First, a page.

Despite all of these successes, the process of immigration and adaptation to the shifting circumstances of the interwar and postwar periods ultimately ruptured the movement that the Society began. There was never again such a centralized and robust support for Jewish art music, and along with it Yiddish song. However, the St. Petersburg Society composers and those of its network were not the only composers who became interested in setting Jewish language poetry to music. Independently of the society, Lazar Weiner (1897-1982, the father of composer and pianist Yehudi Wyner), became interested in Yiddish poetry, writing over 100 Yiddish art songs–all in the United States, after his emigration at age 17. While the Society composers often looked towards folk texts and texts of the early poets of modern Hebrew poetry and Yiddish’s golden age, Weiner set a wide array of the next generation of great Yiddish poets from Yehoash, Joseph Rolnick, Mani Leib, and Moshe Leib Halpern to Jacob Glatstein, Aaron Glanz-Leyeles, and more.
Though Weiner started in isolation from the Society, he encountered their music when the Zimro ensemble toured the U.S. with works by the Society’s composers in 1919. Weiner subsequently sent songs to Joel Engel for advice and became acquainted with many of those composers. One of the major differences in Weiner’s compositional approach is that he was adamantly not interested in quoting folk music. Engel noted that Weiner’s early songs had little “Jewish” content outside of their Yiddish texts, and though Weiner did incorporate some influences of Jewish traditions in his songs, it was never through quotation. More than Jewish folk music, his style brings to mind classic lieder writing and, as Yehudi Wyner has noted, a style similar to Mussorgsky and Debussy in how closely it cleaves to the inflections, stresses, and durations of the texts he set.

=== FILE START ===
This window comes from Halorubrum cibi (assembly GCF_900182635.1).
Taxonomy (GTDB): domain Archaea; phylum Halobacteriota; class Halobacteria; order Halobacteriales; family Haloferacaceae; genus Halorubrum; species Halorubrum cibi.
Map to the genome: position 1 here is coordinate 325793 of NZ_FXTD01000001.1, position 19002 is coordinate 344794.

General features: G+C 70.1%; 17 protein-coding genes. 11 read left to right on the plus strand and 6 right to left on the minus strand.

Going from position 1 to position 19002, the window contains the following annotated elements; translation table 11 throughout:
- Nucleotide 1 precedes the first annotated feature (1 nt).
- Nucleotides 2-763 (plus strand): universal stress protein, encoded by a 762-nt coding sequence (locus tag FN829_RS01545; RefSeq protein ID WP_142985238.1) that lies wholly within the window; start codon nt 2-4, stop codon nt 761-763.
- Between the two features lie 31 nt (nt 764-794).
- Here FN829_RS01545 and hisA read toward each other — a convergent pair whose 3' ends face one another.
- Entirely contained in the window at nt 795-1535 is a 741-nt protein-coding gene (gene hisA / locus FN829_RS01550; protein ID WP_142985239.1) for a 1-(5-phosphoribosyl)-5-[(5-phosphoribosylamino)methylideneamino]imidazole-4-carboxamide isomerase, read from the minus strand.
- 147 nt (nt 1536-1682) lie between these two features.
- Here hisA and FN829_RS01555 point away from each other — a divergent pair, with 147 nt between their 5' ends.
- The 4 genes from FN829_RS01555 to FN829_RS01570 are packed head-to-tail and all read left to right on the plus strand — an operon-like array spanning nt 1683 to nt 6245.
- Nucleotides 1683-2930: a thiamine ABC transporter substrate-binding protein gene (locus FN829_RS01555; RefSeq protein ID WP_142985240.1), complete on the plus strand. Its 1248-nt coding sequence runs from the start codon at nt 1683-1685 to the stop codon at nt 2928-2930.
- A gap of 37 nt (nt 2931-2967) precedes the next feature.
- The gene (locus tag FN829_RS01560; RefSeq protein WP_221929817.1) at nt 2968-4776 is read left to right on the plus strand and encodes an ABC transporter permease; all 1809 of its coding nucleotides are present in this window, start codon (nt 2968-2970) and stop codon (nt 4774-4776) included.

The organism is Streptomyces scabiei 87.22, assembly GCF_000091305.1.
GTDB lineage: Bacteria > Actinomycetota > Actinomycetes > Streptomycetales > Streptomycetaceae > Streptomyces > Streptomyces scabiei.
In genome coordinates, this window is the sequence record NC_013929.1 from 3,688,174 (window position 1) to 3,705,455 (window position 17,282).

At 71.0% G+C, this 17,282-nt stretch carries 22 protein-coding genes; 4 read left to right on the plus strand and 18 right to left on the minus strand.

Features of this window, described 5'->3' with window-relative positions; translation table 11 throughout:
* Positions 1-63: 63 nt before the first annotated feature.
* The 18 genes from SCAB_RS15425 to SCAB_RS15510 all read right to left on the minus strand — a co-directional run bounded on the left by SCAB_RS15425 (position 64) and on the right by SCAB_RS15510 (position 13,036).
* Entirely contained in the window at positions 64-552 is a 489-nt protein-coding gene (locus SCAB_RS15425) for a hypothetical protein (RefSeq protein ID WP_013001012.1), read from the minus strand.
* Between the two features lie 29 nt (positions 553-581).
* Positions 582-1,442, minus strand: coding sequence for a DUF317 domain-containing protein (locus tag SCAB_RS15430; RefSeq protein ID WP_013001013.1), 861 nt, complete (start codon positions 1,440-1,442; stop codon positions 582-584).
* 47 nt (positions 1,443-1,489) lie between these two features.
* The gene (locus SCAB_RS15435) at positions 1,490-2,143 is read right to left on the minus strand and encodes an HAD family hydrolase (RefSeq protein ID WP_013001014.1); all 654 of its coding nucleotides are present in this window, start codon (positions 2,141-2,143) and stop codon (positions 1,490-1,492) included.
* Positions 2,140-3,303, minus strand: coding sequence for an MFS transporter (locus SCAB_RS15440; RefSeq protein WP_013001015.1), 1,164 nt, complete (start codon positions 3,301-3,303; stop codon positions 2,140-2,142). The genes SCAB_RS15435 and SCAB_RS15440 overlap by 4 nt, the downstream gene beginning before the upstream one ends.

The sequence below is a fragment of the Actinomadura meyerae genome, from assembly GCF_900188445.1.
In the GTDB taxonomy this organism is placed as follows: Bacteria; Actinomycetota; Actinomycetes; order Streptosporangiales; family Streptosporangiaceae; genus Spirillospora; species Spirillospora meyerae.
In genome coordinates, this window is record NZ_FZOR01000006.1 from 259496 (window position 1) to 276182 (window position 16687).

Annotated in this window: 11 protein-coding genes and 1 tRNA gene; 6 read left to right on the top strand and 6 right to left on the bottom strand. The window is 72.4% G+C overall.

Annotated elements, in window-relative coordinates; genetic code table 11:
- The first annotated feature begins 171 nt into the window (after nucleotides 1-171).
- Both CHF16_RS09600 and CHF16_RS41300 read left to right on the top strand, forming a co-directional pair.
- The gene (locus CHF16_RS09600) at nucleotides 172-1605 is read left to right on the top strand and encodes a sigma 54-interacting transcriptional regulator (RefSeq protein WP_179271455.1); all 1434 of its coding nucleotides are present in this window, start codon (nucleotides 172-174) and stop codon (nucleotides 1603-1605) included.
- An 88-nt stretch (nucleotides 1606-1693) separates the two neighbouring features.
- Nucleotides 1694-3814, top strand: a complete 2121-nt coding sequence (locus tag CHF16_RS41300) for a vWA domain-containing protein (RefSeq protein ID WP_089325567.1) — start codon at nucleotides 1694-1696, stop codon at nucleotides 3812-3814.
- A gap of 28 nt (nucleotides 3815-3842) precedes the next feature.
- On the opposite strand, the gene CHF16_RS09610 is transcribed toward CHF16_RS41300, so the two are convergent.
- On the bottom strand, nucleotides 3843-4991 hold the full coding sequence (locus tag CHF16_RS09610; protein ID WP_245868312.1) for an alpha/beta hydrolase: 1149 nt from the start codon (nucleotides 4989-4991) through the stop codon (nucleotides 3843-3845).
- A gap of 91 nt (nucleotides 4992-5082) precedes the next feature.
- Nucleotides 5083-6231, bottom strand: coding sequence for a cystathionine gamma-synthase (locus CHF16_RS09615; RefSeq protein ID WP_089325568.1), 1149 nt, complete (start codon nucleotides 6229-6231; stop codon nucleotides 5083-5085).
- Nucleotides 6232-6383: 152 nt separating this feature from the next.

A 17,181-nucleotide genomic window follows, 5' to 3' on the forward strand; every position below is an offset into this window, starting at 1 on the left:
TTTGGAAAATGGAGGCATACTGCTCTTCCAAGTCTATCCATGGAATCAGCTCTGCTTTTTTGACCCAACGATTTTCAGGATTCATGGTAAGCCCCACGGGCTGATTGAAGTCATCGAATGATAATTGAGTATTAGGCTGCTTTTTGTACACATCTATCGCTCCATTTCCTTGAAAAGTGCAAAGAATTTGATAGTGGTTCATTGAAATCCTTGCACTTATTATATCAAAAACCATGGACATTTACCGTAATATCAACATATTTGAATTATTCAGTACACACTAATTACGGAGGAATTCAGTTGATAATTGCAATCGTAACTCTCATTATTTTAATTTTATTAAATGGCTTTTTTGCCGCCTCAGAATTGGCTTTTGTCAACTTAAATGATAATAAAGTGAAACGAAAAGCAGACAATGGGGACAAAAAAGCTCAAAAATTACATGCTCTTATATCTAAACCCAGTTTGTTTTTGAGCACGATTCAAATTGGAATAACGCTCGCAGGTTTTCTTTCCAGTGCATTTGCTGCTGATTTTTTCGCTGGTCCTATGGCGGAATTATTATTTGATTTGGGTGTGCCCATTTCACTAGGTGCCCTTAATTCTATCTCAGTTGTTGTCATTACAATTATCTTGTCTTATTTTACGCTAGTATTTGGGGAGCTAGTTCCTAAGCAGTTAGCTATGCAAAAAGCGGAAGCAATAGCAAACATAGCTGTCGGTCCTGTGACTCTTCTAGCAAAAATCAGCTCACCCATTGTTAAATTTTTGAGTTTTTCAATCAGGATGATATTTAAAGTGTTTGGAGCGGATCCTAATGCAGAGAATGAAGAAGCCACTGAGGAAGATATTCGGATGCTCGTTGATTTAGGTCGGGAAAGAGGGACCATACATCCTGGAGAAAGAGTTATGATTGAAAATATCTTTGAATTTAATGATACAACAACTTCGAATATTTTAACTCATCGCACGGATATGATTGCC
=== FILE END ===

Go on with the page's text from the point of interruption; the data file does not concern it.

Many other emigre composers unaffiliated with the Society also wrote Yiddish songs including lesser known composers such as Janot Roskin (1884-1946), Solomon Golub (1887-1952), Henech Kon (1890-1970), and Maurice Rauch (1910-1994), writing in a range of musical styles that included quasifolk and musical theater, at times blurring the line between popular song genres and lieder. Beyond the world of “Yiddish composers,” many well known American composers dabbled in Yiddish song from Leonard Bernstein to Stefan Wolpe, and Yehudi Wyner to Ofer Ben-Amots. Most recently Bang on a Can composers David Lang and Julia Wolfe have been turning to Yiddish: Lang in two choral works i lie (2001), a re-setting of a folklorized Joseph Rolnick poem, and a girl (2017), a setting of a folksong text; and Wolfe in a movement of her epic chorus and orchestra work for the New York Philharmonic Fire in her mouth (2019), which includes an inventive and gripping fantasy on a Yiddish folksong about sewing.
One of the common threads in all of these composers is that like the writers who kicked off the golden age of Yiddish literature, writing in Yiddish–whether primarily, or occasionally–was for all of them a choice, not a necessity, as every single one of these composers knew/knows a language other than Yiddish, and in most cases numerous other languages. The fact that writing in Yiddish was not a necessity for any of these composers adds a special quality to this body of work. In all of these pieces, the choice of language itself is a compositional one which says something about what the composers were trying to do with their music: connect with Yiddish folk culture, open a window into the Jewish past, or engage with the Jewish literary canon.
A personal note: I decided to use Yiddish in my song cycle and all the days were purple (which became the centerpiece of my debut album of the same name released by Cantaloupe Music in April) as a way to connect with my heritage and contemplate what it means to me. I found in setting Yiddish poetry to music a variety of ways that history, language, and culture can provide access to a rich lineage of which I’m proud to be a part, and a particularly personal way to contribute to the art song genre.